For businesses, having employees forced into self isolation is highly disruptive.
The Financial Times estimates that for every positive Covid case, on average another two people have to self-isolate.
If 700k people per week are testing positive, as Health Secretary Sajid Javid suggested on Tuesday, a further 1.4 million would have to stay at home, which is 2.1 million per week overall.
The Adam Smith Institute estimates 4.6 million people a week could be forced to self-isolate until the rules are finally dropped in the middle of August.
What does all this mean for the Pound?
Gopal said that a disappointing outturn in economic data over coming weeks could see the market start to bet the Bank of England won't need to raise interest rates anytime soon.
This matters for a foreign exchange market that is currently proving highly sensitive to interest rate expectations at the world's central banks.
Those currencies belonging to central banks that lead the pack in raising interest rates are tipped to outperform those belonging to central banks happy to adopt a slower approach.
Therefore, when the Bank of England hikes matters for the Pound.
"For now we remain neutral on the pound. But given the downside risks from aggressive reopening, we are increasing sceptical of the market pricing a sustained hiking cycle from the Bank of England," says Gopal.
The Pound has entered something of a period of consolidation against the Euro, with the Pound-to-Euro exchange rate displaying some remarkable stability in the 1.16-1.17 range.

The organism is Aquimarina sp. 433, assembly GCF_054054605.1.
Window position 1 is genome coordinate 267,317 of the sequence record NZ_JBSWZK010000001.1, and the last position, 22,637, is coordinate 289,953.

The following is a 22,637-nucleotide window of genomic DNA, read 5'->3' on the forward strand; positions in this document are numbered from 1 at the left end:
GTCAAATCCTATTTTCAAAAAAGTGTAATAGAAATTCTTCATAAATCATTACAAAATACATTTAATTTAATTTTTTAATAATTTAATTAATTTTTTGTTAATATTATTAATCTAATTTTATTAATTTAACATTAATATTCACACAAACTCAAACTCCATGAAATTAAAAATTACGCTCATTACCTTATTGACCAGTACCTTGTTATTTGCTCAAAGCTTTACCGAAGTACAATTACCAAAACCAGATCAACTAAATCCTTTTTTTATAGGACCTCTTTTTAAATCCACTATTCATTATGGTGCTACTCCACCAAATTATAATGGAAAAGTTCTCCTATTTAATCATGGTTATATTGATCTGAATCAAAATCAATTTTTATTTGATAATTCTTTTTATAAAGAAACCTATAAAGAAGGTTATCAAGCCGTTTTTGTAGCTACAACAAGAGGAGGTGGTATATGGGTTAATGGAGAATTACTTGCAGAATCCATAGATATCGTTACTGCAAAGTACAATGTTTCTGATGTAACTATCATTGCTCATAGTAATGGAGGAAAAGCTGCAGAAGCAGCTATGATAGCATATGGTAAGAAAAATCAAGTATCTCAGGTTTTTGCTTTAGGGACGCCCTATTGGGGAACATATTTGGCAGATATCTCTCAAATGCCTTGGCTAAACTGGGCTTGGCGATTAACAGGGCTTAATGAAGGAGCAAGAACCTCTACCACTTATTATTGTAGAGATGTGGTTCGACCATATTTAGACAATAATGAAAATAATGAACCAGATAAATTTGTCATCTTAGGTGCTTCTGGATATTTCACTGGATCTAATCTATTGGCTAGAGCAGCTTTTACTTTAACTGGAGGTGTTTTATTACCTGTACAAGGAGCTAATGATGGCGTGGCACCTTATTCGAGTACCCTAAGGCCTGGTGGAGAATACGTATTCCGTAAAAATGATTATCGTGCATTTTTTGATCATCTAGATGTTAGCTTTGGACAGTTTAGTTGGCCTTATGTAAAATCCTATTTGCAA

Meanwhile, the Pound-to-Dollar exchange rate has been left almost exclusively to the whims of the Dollar which has undergone a period of appreciation owing to growing expectations that the U.S. Federal Reserve is gravitating towards raising interest rates.
A period of idiosyncratic Pound weakness could therefore lead to more notable downward moves in these key exchange rates.
Although the Pound is at risk of declines against the Euro under the scenario outlined by by Deutsche Bank, the progress of the Covid pandemic in the Eurozone should not be ignored.
For GBP/EUR to decline on rising Covid cases in the UK Covid cases in the EU must be declining, or at least be a static.
Incoming data suggests the Eurozone could be following the UK's pandemic pattern with the Delta variant starting to push up cases once more in major EU countries.
"The delta variant is now causing the infection figures to rise again in almost all European countries. In Germany, too, more new infections have been reported for two days," says Bernd Weidensteiner, Senior Economist at Commerzbank.
Above: New infections per 100,000 inhabitants on average over the last seven days.
"This increases the pressure on politicians to tighten the Corona restrictions again," says Weidensteiner.
The EU's pandemic pattern tends to follow that of the UK with a lag; the Alpha variant originated in the UK and lead to the winter lockdown.
The worst of the Alpha wave in the EU was some 4-8 weeks behind that of the UK.
If EU cases start to climb it becomes possible that any GBP/EUR downside emanating from trends in the pandemic could ultimately be neutralised and the exchange rate will be driven by other factors.
As such it could be too soon to bet against the Pound until the situation in Europe becomes clearer.